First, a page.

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NEWS
June 14, 2010
I was looking for an obituary that was due to be published Saturday or Sunday. I have checked the Daily Pilot three days running only to see the lemonade stand story and the same single obit — three days running. Nor can I find the columns I loved to read – Geoff West, to name one. As someone who lives outside Newport Beach, and the state of California, I have depended (for the past four years) on the Daily Pilot to keep me updated on all the political and local shenanigans.
NEWS
By June Casagrande and By June Casagrande | January 21, 2014
Don't read this column. Really. It's not like the other articles out there that impart knowledge. Instead, this one could leave you feeling like you know less than you did before you started reading. You see, you're already doing a pretty good job of using hyphens. Most people do. You see it in emails and online message boards and everywhere else: There just aren't many glaring hyphenation errors out there. Not even die-hard grammar snobs who live to nitpick others' writing are finding much fodder in your hyphen usage.
NEWS
April 27, 2003
In this space last week, I asked for opinions on a couple reader feature and on an ethical debate that was sweeping through newsrooms across the country. The reader features I wanted input on included our diary-style Guy Hebert column on the Mighty Ducks hockey team and a car crash reported as a poem by staff writer Deepa Bharath. The ethical question concerned a newspaper in the state of Washington that published a false story to catch a criminal.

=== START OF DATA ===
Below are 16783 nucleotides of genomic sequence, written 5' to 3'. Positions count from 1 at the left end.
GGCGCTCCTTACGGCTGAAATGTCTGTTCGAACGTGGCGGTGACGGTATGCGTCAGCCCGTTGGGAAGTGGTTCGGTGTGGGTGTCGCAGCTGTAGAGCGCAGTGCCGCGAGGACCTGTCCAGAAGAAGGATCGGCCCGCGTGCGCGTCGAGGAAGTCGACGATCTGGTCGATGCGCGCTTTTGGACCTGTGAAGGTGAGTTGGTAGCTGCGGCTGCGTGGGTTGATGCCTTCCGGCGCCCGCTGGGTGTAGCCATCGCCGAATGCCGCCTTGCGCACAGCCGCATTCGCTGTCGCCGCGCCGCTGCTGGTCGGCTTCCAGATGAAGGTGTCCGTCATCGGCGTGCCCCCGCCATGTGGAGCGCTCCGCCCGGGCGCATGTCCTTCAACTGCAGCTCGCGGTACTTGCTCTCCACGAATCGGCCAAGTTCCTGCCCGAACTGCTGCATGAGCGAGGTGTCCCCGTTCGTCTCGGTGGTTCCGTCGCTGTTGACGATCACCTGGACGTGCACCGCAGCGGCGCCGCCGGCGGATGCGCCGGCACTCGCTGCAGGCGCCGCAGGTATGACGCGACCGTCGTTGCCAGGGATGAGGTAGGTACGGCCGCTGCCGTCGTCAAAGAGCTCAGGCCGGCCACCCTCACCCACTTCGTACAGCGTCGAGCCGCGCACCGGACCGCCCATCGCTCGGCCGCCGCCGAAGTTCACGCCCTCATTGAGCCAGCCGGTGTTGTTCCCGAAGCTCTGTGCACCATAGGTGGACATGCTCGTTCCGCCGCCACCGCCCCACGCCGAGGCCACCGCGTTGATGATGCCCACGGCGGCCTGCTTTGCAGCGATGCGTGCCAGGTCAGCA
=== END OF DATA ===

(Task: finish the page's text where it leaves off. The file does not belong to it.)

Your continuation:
NEWS
February 2, 2003
Well here I am in my new Sunday spot. My goal, as always, is the same. To give readers a peek into the inner workings of the newsroom, and maybe explain why we make the decisions we do. What will change today is my focus, which I plan to keep much narrower and honed. So speaking of focus, let's talk a little here about photographs. To begin, I'd like to say that one of the things we are most proud of here at the Daily Pilot is our photography.
NEWS
December 12, 2000
Orange Coast College's speech and debate team finished second at a competition held earlier this month. The two-time state champions finished behind defending national champ Mount San Antonio College at the Fall Championships Tournament, which was held Dec. 2-3 at Cal State Long Beach. Among OCC's standouts were Adam Navarro, who won a gold in reader's theater and a silver in duo interpretation; Melissa Jenkin and Dan Culbert, who won gold in reader's theater; Nick Saia, who captured a silver medal in prose and a bronze in duo interpretation; Heidi Mueller, who won a silver in programmed oral interpretation; and Angel Correa, who won a bronze in poetry.
FEATURES
December 28, 2007